May 5, 2020
Firms perceived to fake social responsibility become targets for hackers, study shows
Data breaches have become daily occurrences. Research firm Cybersecurity Ventures reveals that in 2018 hackers stole half a billion personal records—a 126 percent jump from 2017—and more than 3.8 million records are stolen in breaches every day, including recently the World Health Organization.
What corporate leaders may not realize is that strides they are making toward social responsibility may be placing a proverbial target on their backs—if their efforts appear to be disingenuous, according to new research from the University of Notre Dame.
A firm's social performance, as measured by its engagement in socially responsible or irresponsible activities, affects its likelihood of being subject to computer attacks that result in data breaches, according to "Too Good to Be True: Firm Social Performance and the Risk of Data Breach," forthcoming in Information Systems Research from Corey Angst, professor of IT, analytics and operations at Notre Dame's Mendoza College of Business.
There is evidence that not all hackers are motivated by money and that at least some target what they dislike. Recent hacks against the WHO, due to its actions or alleged inactions related to the coronavirus pandemic, are a case in point, according to Angst.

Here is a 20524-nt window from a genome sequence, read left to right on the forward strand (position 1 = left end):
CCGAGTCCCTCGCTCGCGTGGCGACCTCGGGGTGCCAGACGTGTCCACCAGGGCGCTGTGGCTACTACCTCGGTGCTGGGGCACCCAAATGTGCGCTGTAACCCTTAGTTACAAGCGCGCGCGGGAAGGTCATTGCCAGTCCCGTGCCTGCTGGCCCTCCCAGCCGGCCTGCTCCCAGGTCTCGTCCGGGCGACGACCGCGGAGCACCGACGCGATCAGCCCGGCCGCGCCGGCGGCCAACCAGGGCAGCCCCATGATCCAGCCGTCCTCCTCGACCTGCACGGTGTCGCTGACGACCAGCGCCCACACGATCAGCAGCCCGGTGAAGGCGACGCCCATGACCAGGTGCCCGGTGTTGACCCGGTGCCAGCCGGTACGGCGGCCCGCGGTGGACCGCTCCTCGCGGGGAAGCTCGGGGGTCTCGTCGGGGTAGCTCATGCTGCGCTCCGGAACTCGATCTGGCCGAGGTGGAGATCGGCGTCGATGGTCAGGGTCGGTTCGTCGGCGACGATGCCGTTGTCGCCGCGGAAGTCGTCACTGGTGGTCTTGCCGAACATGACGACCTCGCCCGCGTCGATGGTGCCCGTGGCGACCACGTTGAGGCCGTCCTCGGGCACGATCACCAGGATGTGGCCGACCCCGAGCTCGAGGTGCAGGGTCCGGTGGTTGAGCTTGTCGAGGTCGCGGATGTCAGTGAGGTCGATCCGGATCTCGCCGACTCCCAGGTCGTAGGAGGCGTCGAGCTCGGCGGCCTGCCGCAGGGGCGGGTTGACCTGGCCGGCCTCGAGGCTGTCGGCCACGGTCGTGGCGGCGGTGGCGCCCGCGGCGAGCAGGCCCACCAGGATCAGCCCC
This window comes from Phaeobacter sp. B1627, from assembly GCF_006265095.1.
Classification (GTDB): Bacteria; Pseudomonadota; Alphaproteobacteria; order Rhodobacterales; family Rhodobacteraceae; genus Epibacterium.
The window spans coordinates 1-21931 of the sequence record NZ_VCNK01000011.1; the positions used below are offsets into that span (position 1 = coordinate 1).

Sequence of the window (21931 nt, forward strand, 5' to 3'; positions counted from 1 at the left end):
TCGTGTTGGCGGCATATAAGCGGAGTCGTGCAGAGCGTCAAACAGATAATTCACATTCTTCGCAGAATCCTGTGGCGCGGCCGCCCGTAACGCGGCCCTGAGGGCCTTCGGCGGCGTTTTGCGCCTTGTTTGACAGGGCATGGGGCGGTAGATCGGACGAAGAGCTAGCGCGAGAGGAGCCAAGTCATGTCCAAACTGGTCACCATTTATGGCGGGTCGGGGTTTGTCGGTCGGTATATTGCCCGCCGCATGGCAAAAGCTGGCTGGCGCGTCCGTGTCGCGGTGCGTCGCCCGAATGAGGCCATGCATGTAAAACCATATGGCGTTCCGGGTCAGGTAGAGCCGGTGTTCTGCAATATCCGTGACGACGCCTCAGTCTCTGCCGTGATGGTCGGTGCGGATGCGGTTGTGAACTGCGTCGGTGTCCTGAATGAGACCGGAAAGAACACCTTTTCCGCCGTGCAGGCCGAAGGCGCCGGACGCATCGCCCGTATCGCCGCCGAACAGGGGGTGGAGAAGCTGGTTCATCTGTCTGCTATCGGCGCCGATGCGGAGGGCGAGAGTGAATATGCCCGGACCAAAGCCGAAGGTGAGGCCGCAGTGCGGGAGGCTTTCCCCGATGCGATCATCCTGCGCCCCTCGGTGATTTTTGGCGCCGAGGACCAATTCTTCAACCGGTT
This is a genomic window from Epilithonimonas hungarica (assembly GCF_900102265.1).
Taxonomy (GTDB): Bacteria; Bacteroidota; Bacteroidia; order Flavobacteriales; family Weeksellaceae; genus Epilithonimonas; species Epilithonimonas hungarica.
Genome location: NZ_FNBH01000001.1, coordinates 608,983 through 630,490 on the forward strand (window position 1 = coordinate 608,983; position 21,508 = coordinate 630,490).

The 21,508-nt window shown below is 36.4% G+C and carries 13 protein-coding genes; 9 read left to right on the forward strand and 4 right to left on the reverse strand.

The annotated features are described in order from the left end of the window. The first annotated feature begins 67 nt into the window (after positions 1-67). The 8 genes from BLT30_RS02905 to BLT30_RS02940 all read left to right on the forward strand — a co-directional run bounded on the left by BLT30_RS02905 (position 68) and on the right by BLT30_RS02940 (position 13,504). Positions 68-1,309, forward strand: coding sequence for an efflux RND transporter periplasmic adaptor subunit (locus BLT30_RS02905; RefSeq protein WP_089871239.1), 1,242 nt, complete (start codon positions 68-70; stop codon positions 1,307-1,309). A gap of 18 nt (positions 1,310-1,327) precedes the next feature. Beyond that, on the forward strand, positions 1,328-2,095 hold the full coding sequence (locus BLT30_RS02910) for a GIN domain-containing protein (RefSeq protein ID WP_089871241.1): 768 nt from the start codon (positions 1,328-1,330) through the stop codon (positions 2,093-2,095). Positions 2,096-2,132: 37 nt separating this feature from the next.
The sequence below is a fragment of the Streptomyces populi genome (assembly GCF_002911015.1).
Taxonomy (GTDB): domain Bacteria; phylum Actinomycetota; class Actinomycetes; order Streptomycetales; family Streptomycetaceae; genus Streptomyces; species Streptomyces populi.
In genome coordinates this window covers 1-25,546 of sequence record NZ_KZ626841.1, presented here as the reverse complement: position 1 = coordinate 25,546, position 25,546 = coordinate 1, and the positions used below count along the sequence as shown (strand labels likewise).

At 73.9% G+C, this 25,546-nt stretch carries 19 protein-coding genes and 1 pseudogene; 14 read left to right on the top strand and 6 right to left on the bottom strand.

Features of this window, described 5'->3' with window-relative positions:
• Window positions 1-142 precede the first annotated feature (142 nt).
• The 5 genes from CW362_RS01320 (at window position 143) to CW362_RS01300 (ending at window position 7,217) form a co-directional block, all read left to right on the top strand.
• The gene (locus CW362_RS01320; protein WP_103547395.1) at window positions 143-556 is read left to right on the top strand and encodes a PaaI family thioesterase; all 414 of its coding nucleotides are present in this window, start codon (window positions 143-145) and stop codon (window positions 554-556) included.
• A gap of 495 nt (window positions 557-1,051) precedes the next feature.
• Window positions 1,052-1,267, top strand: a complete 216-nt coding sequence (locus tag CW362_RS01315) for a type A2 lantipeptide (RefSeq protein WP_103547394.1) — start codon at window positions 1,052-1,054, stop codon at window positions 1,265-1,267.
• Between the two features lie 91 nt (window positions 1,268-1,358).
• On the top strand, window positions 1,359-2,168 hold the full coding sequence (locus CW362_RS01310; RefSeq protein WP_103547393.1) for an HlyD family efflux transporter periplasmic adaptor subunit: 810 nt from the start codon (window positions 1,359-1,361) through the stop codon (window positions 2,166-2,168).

"Recent hacking activity, including 25,000 email addresses and passwords allegedly from the National Institutes of Health, WHO, Gates Foundation and others being posted online, is supported by our findings," Angst said. "What is most surprising is that firms that are 'bad actors' regarding corporate social responsibility are generally no more likely to be breached than firms that are good. In fact, the opposite is true."
The study shows firms that are notably poor at corporate social responsibility, or CSR, are no more likely to experience a data breach, while a strong record of CSR in areas peripheral to core firm activities, including philanthropy and recycling programs, results in an elevated likelihood of breach.
"Delving into this latter finding, our results suggest firms that simultaneously have peripheral CSR strengths alongside major concerns in other areas are at increased risk of breach," Angst said. "This reality for firms with seemingly disingenuous CSR records suggests that 'greenwashing' efforts to mask poor social performance make firms attractive targets for security exploitation. Some perpetrators can 'sniff out' firms' attempts to give the appearance of social responsibility, and, consequently, these firms are more often victimized by malicious data breaches."
The team conducted its research by compiling a unique dataset consisting of publicly available information on data breaches at 189 firms spanning 2005 to 2010 and included external assessments of their CSR and other firm-specific factors.
"Corporate leaders need to understand that hackers are seeing through weak attempts at CSR," Angst advised. "They are taking matters into their own hands and acting as corporate disciplinarians by breaching the technology infrastructure of firms that they deem to be promoting themselves as good corporate citizens when in fact there are blemishes under the surface. When firms portray themselves as 'holier-than-thou,' any small misstep could trigger an attack."